Workplace Relations Minister Bill Shorten has jumped on comments about industrial relations made by a Liberal Party candidate, saying they proved the Coalition planned to resurrect its unpopular WorkChoices policies after the election.
Ann Sudmalis is the Liberal candidate for the seat of Gilmore on the NSW south coast. She is running to replace retiring Liberal MP Joanna Gash.
Asked at a candidates' forum on Wednesday night about what a Coalition government would do to protect penalty rates for shift workers, Ms Sudmalis said that all of the nation's workplace laws would be up for review after the election.
''Any workplace relations legislation is on the table after the election, not before, so I'm sorry, I can't answer your question,'' Ms Sudmalis said.
''It [the law] is exactly as it is right now, right through to the election, and it will be reviewed after the election and that has been made perfectly clear to everybody.''
Opposition Leader Tony Abbott and his workplace relations spokesman Eric Abetz released the Coalition's industrial policies in May.
Fearful of Labor campaigning hard on a possible return to former prime minister John Howard's WorkChoices policies, both Mr Abbott and Senator Abetz have been at pains to say the Coalition would not make major changes to workplace laws in its first term.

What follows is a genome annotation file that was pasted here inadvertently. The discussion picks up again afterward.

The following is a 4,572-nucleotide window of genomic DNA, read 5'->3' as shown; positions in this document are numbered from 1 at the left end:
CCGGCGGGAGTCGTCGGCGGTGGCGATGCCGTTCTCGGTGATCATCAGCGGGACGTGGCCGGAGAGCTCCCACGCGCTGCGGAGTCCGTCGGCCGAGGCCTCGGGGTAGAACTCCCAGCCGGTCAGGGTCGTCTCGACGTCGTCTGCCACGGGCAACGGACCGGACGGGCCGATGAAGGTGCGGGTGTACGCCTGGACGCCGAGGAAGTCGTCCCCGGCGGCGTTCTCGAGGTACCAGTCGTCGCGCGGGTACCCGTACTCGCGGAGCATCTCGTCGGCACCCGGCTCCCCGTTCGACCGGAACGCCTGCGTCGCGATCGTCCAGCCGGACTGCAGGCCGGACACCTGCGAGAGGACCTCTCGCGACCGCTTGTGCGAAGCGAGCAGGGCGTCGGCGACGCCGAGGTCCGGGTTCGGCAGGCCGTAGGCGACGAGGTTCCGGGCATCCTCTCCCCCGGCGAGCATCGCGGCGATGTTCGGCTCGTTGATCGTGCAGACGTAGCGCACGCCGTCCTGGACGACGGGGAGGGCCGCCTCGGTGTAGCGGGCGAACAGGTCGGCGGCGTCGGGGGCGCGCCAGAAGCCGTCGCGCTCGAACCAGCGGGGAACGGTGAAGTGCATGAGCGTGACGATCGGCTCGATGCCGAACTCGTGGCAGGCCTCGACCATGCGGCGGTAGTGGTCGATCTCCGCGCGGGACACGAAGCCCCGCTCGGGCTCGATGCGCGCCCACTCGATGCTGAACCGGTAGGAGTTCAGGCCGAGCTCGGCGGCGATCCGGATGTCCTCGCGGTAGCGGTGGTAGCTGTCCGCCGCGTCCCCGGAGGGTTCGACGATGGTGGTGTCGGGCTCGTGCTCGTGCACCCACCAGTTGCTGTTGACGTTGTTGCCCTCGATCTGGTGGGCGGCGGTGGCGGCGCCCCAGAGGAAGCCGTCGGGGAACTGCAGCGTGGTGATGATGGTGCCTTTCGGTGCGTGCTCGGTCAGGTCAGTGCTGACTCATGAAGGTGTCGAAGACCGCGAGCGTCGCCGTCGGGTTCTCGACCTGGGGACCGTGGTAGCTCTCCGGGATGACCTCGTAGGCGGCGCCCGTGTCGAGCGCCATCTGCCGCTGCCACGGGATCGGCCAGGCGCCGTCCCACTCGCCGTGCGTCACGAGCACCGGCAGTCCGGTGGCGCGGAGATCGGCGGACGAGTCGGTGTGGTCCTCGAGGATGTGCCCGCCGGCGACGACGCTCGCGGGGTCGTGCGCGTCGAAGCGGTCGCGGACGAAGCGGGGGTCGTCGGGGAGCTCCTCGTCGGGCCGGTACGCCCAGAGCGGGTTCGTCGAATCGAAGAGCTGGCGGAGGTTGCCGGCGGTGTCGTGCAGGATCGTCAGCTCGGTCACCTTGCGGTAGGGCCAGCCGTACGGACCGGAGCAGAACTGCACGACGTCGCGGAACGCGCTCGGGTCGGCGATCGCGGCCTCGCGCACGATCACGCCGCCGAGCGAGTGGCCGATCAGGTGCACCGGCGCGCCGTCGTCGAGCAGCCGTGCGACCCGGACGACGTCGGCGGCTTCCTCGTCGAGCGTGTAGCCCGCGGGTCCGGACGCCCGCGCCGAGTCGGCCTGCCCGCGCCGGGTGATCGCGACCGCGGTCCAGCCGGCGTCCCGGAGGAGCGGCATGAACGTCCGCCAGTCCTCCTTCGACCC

But Mr Shorten said Ms Sudmalis' comments had ''let the cat out of the bag and told Australians the truth about the Liberals' plans for penalty rates after September 7''.
''Far from being dead and buried, the Liberals are raring to go with WorkChoices Mark II,'' he said. ''This is further proof the Liberals cannot be trusted on workplace relations."
A spokesman for Senator Abetz said the Coalition had put out its industrial policy in May. ''So it is on the table,'' he said, before referring all queries on the issue to the Coalition's campaign headquarters.
Ms Sudmalis released a statement on Thursday, in which she said she had ''incorrectly answered a question relating to workplace policy'' at the candidates' forum.
''The Coalition released our Policy to Improve the Fair Work Laws in May this year; this is the only policy that would be implemented if a Coalition government was elected,'' she said.
Ms Sudmalis said the Fair Work Act would be kept and improved, and that ''the pay and conditions of workers will be protected''.